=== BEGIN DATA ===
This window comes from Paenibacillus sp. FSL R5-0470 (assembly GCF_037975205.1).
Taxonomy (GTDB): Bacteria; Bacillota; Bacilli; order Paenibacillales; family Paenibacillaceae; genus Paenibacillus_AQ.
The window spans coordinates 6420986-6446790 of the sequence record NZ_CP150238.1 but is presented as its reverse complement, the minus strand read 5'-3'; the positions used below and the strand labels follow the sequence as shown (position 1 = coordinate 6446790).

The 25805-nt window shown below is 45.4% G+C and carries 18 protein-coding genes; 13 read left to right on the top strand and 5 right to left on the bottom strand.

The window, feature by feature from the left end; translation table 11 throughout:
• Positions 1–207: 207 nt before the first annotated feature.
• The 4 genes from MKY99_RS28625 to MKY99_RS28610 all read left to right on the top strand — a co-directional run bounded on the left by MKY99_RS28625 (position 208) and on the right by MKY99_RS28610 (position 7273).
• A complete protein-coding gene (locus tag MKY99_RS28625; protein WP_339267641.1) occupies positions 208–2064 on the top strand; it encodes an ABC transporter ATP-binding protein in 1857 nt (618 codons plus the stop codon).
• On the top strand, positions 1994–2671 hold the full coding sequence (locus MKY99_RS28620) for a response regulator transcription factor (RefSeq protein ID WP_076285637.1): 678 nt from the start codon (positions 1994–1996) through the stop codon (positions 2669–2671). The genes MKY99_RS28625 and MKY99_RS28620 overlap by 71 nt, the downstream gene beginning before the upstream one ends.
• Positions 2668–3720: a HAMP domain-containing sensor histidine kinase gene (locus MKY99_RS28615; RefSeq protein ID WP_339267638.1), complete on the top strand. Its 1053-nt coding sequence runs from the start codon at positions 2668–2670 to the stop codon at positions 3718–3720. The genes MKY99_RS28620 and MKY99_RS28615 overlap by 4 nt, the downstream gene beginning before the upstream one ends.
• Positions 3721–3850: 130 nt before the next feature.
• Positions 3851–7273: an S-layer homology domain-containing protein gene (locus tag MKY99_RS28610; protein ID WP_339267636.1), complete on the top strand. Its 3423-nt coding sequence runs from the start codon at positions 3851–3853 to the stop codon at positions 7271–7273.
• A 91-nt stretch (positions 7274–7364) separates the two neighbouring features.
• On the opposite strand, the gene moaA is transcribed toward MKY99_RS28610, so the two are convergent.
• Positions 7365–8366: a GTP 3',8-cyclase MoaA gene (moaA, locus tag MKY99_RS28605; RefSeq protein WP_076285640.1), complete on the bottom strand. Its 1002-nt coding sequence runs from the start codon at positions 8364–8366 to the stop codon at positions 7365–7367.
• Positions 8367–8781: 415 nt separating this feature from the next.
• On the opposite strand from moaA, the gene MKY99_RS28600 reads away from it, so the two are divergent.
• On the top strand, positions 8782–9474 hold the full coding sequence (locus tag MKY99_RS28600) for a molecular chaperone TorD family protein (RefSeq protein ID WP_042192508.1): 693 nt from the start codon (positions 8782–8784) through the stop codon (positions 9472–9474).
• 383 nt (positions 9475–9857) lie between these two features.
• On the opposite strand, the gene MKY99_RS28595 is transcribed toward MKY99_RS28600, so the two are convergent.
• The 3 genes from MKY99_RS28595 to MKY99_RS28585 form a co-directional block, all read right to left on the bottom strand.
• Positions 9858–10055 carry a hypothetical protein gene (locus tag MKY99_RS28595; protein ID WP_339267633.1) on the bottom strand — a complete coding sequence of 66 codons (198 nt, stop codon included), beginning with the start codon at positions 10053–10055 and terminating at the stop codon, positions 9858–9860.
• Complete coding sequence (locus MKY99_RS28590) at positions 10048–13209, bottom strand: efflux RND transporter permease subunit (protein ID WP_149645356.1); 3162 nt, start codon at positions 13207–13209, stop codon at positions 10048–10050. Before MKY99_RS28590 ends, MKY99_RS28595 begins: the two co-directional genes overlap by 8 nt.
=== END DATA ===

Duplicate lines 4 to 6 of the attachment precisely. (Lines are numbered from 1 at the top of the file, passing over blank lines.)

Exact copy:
The 25805-nt window shown below is 45.4% G+C and carries 18 protein-coding genes; 13 read left to right on the top strand and 5 right to left on the bottom strand.

The window, feature by feature from the left end; translation table 11 throughout:
• Positions 1–207: 207 nt before the first annotated feature.